The EPA also developed alternative treatment standards for soil, debris, and lab pack wastes. Let us know in the comments section if you would like to see posts about these alternative methods in an upcoming post.

All information for this blog post was gathered from the EPA document, “Introduction to Land Disposal Restrictions.” As always, this blog post is not intended to be comprehensive and it is always best to check with the EPA and local government for full, up-to-date, rules and regulations.

How do Land Disposal Restrictions and the EPA Protect Groundwater?

You may not know this but a large portion of the hazardous waste management regulatory program (including Land Disposal Restrictions or LDR) deal with the protection of groundwater. These programs are put in place to protect us from having dangerous chemicals in the water we drink. The process by which hazardous waste can contaminate the groundwater is called leaching. Waste can be leached by water filtering down through the ground and drawing the contaminants out of buried wastes. As the water continues its trajectory those wastes can be carried and introduced into the groundwater.

Treatment of Wastes

In order to avoid this potentiality, Congress decided on two primary ways to circumvent this danger. The first is by reducing a waste’s toxicity by destroying or removing the harmful contaminants. The EPA provides the following example, “many of the chemicals capable of contaminating groundwater are organic compounds. Incineration or burning can destroy these organic compounds, usually breaking them down into less dangerous byproducts like carbon dioxide and water. Thus, incineration of organic-bearing hazardous wastes can protect groundwater by destroying organic contaminants before they have a chance to enter underground water supplies. The obvious advantage of such hazardous waste treatment is that it provides a more permanent and lasting form of groundwater protection than hazardous waste containment. Structural barriers separating hazardous contaminants from groundwater may eventually break down or leak. In contrast, treatment that destroys harmful contaminants or reduces a waste’s toxicity before it enters the environment is a permanent groundwater protection solution.”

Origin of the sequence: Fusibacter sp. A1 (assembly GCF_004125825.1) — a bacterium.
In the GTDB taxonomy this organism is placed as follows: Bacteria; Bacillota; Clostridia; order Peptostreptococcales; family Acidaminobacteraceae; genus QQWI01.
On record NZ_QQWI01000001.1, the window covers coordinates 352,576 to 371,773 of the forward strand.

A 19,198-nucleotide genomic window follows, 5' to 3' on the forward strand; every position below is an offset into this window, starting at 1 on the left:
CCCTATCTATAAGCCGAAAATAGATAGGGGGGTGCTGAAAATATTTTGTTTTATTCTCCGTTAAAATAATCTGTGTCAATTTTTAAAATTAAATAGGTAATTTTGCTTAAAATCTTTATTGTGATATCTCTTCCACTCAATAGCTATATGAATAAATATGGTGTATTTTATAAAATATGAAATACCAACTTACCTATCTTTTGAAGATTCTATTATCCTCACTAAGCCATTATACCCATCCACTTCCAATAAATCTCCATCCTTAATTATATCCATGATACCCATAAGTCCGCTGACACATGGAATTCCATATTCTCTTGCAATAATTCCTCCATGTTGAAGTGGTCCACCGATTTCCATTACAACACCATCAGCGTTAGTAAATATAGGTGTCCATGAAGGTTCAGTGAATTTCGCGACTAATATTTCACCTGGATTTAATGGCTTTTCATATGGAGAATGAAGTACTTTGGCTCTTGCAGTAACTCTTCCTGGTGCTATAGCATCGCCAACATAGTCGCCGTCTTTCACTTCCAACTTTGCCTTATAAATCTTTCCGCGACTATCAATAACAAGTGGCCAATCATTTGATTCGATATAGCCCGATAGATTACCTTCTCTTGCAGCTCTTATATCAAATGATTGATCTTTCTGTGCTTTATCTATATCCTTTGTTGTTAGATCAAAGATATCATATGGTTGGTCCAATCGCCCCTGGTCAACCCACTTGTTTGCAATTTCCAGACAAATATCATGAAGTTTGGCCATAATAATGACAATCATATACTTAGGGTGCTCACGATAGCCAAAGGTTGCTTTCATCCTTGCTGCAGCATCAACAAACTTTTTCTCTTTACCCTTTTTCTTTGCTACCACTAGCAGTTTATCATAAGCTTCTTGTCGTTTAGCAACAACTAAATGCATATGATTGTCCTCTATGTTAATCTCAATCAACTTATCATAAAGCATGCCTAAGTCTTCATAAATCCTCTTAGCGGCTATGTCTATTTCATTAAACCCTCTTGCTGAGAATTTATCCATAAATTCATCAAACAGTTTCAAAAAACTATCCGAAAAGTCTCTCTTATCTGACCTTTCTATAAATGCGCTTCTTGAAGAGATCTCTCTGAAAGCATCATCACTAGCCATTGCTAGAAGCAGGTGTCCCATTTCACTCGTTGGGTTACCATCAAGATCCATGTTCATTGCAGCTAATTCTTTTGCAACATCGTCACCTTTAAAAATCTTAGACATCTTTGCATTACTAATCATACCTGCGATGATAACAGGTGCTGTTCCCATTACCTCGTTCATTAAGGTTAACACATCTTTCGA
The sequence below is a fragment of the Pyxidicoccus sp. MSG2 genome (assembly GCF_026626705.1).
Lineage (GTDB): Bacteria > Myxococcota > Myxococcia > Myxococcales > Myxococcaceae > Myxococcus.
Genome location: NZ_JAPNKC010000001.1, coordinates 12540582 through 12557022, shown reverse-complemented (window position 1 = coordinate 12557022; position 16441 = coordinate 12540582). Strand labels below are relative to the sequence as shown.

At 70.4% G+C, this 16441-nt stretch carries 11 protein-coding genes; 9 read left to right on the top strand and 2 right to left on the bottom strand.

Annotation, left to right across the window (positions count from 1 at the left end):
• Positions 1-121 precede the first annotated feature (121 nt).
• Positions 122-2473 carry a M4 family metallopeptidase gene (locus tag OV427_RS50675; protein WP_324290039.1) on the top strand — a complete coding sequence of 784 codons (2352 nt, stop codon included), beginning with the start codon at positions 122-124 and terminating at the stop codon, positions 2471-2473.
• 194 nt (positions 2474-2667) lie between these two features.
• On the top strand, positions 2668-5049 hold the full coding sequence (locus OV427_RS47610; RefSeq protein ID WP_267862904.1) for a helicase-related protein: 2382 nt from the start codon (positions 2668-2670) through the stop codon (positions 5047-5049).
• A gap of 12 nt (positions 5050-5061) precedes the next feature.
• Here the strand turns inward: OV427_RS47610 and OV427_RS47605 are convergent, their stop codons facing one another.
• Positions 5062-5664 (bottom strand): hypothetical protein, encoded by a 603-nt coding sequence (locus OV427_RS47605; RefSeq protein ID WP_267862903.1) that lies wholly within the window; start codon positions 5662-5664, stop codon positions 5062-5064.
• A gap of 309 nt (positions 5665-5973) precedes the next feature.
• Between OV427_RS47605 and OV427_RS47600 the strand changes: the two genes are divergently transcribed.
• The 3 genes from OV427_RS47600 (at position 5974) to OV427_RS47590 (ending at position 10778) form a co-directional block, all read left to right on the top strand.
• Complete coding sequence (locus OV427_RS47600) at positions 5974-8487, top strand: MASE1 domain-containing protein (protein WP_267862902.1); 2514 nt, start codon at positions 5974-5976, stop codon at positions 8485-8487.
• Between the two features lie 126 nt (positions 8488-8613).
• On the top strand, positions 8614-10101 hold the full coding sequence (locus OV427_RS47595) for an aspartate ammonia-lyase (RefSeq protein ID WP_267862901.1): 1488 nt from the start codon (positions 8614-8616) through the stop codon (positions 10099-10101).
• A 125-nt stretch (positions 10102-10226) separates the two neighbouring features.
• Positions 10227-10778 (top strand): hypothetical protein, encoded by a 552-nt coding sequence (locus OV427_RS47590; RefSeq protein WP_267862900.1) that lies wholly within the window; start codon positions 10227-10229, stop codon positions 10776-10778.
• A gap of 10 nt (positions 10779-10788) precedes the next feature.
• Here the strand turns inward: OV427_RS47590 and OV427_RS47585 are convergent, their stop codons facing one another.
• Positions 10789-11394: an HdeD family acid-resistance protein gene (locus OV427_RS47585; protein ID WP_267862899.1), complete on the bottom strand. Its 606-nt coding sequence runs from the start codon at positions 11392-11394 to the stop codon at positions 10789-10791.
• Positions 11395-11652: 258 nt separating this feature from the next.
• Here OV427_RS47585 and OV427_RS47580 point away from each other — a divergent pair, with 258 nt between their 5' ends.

Stabilization of Wastes

This leads us into the second way Congress saw to protect groundwater; immobilizing the hazardous contaminants. Due to the fact that not all hazardous wastes can be treated to remove toxicity, EPA determined another option. The EPA sites metal elements as common types of waste which cannot be broken down via combustion and provides the following explanation of how they can be handled; “treatment techniques other than incineration…can be used for such wastes. For example, through a process called stabilization or immobilization, metal contaminants can be chemically and physically bound into the wastes that contain them.  Although this treatment method does not reduce the overall concentration of toxic metals in a hazardous waste, it does immobilize these constituents, making them less likely to leach from the waste. Reducing the mobility or leachability of hazardous constituents in a waste is another means of achieving LDR’s groundwater protection goal.”